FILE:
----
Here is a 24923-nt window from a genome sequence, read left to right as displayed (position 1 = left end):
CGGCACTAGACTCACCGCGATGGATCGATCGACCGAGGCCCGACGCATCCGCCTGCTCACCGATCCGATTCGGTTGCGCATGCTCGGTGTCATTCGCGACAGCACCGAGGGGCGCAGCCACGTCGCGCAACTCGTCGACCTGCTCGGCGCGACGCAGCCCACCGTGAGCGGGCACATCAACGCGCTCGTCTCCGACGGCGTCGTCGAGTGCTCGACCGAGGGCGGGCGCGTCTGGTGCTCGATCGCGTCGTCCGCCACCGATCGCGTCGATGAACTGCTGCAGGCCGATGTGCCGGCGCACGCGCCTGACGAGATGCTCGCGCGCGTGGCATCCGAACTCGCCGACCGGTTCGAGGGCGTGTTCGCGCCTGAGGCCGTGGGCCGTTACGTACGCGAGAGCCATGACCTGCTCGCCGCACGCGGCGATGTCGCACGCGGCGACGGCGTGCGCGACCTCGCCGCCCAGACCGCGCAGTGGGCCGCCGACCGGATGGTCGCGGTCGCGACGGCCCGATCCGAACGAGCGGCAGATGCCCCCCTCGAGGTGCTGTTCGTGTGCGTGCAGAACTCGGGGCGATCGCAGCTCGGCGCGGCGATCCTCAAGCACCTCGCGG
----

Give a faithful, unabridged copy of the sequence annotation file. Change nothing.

Here is a 24923-nt window from a genome sequence, read left to right as displayed (position 1 = left end):
CGGCACTAGACTCACCGCGATGGATCGATCGACCGAGGCCCGACGCATCCGCCTGCTCACCGATCCGATTCGGTTGCGCATGCTCGGTGTCATTCGCGACAGCACCGAGGGGCGCAGCCACGTCGCGCAACTCGTCGACCTGCTCGGCGCGACGCAGCCCACCGTGAGCGGGCACATCAACGCGCTCGTCTCCGACGGCGTCGTCGAGTGCTCGACCGAGGGCGGGCGCGTCTGGTGCTCGATCGCGTCGTCCGCCACCGATCGCGTCGATGAACTGCTGCAGGCCGATGTGCCGGCGCACGCGCCTGACGAGATGCTCGCGCGCGTGGCATCCGAACTCGCCGACCGGTTCGAGGGCGTGTTCGCGCCTGAGGCCGTGGGCCGTTACGTACGCGAGAGCCATGACCTGCTCGCCGCACGCGGCGATGTCGCACGCGGCGACGGCGTGCGCGACCTCGCCGCCCAGACCGCGCAGTGGGCCGCCGACCGGATGGTCGCGGTCGCGACGGCCCGATCCGAACGAGCGGCAGATGCCCCCCTCGAGGTGCTGTTCGTGTGCGTGCAGAACTCGGGGCGATCGCAGCTCGGCGCGGCGATCCTCAAGCACCTCGCGG